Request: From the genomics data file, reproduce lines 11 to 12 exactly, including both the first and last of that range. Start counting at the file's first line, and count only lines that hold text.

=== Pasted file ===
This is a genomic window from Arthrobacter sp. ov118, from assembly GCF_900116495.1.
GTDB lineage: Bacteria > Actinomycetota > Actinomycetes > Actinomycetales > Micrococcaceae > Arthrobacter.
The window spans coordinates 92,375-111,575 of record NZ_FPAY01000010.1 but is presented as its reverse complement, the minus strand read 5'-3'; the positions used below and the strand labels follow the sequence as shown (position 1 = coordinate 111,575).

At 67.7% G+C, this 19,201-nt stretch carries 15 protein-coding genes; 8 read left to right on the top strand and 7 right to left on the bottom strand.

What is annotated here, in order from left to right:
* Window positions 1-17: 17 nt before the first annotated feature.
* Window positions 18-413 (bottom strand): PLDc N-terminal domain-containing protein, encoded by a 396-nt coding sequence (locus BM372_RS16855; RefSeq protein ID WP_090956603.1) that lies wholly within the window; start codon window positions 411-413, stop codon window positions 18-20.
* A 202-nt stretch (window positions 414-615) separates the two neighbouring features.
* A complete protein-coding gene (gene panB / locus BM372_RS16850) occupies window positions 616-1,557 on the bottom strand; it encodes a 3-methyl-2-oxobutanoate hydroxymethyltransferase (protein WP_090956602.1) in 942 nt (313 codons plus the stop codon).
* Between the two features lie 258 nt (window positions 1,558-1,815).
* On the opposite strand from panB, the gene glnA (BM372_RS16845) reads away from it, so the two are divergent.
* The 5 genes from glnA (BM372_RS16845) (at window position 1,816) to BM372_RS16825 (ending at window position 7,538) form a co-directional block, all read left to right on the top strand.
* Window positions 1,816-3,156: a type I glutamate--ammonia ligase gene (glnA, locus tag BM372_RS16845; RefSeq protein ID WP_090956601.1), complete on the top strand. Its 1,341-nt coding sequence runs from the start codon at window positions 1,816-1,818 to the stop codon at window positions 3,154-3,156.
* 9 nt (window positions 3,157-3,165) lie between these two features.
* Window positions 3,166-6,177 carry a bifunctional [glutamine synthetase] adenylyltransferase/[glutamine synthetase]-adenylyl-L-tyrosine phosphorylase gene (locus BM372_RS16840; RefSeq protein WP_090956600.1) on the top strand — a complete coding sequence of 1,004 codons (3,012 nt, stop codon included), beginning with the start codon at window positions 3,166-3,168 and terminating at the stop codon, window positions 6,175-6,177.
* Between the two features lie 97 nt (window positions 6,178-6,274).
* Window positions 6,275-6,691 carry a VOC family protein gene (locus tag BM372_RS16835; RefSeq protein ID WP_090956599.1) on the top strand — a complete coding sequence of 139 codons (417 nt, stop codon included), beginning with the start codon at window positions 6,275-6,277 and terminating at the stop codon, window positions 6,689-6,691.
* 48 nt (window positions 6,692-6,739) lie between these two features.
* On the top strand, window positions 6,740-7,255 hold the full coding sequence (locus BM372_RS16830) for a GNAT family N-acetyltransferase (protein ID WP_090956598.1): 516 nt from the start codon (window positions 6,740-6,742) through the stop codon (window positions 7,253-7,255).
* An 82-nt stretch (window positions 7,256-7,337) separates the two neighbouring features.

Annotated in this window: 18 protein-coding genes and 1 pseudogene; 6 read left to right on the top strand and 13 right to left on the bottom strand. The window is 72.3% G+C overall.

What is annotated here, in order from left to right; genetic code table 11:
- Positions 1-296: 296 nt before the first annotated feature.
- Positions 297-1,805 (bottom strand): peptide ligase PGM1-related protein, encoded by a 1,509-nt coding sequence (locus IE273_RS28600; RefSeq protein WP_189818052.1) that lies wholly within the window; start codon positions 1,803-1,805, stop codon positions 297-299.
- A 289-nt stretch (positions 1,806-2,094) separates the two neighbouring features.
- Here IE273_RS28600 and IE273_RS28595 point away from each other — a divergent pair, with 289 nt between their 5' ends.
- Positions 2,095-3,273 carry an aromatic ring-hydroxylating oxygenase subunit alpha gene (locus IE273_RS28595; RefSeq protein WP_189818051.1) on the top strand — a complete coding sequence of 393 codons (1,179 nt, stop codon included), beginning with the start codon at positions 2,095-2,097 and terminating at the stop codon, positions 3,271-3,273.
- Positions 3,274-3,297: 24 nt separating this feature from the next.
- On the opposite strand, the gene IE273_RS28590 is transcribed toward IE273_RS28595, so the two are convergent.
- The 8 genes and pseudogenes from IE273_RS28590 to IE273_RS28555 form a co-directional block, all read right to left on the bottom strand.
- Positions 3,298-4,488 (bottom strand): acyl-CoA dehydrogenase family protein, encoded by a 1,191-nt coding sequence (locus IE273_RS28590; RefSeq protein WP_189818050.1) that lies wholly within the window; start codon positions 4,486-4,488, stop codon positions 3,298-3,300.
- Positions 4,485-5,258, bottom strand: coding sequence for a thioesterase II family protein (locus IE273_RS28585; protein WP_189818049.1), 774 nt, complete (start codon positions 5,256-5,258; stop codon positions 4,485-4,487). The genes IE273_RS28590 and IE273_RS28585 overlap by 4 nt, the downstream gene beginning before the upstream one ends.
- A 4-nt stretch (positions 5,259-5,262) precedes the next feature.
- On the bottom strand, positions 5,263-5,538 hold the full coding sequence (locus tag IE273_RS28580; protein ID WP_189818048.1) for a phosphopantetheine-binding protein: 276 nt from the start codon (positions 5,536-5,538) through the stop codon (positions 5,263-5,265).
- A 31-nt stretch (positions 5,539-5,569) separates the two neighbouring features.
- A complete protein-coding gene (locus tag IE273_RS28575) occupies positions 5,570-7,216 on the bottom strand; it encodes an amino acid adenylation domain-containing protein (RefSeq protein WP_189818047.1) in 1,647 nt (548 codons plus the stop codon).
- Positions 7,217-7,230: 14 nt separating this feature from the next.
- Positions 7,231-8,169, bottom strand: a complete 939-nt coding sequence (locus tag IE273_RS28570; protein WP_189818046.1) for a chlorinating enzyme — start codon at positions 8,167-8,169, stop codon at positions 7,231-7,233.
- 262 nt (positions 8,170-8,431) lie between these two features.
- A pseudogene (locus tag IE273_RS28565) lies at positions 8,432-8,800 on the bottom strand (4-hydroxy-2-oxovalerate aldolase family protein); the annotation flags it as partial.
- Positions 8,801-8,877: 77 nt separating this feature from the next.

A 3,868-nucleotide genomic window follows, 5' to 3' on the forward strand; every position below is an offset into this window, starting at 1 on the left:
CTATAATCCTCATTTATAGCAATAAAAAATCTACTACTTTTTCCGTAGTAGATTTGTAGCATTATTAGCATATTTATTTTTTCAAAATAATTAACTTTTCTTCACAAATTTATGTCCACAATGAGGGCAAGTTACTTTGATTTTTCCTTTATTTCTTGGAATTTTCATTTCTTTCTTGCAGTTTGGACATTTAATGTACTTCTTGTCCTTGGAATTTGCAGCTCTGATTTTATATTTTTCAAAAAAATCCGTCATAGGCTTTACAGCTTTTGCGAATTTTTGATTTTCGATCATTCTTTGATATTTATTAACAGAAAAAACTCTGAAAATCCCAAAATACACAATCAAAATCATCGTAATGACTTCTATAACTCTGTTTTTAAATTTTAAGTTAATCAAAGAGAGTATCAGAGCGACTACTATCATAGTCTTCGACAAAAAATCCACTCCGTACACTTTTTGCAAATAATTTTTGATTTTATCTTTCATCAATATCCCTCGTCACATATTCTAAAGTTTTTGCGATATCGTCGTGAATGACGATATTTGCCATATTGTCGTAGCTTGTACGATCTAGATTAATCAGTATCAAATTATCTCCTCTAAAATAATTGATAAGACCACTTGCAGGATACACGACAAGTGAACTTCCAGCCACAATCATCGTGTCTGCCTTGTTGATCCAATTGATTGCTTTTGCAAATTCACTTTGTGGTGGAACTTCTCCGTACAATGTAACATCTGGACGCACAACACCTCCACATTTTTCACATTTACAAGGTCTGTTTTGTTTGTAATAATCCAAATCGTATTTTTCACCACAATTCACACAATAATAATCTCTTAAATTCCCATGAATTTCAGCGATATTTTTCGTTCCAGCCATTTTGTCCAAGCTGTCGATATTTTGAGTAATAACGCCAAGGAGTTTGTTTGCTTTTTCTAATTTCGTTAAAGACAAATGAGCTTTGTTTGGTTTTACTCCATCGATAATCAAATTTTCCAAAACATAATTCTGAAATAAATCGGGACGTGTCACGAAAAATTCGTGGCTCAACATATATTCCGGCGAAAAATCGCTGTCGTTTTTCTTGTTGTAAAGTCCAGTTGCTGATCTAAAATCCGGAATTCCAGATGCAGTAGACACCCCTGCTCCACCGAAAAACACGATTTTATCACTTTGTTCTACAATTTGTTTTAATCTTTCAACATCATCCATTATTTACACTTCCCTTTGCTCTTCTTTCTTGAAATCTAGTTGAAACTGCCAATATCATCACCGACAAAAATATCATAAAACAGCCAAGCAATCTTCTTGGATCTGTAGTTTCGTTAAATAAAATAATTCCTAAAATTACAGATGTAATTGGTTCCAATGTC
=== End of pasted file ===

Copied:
* On the opposite strand from panB, the gene glnA (BM372_RS16845) reads away from it, so the two are divergent.
* The 5 genes from glnA (BM372_RS16845) (at window position 1,816) to BM372_RS16825 (ending at window position 7,538) form a co-directional block, all read left to right on the top strand.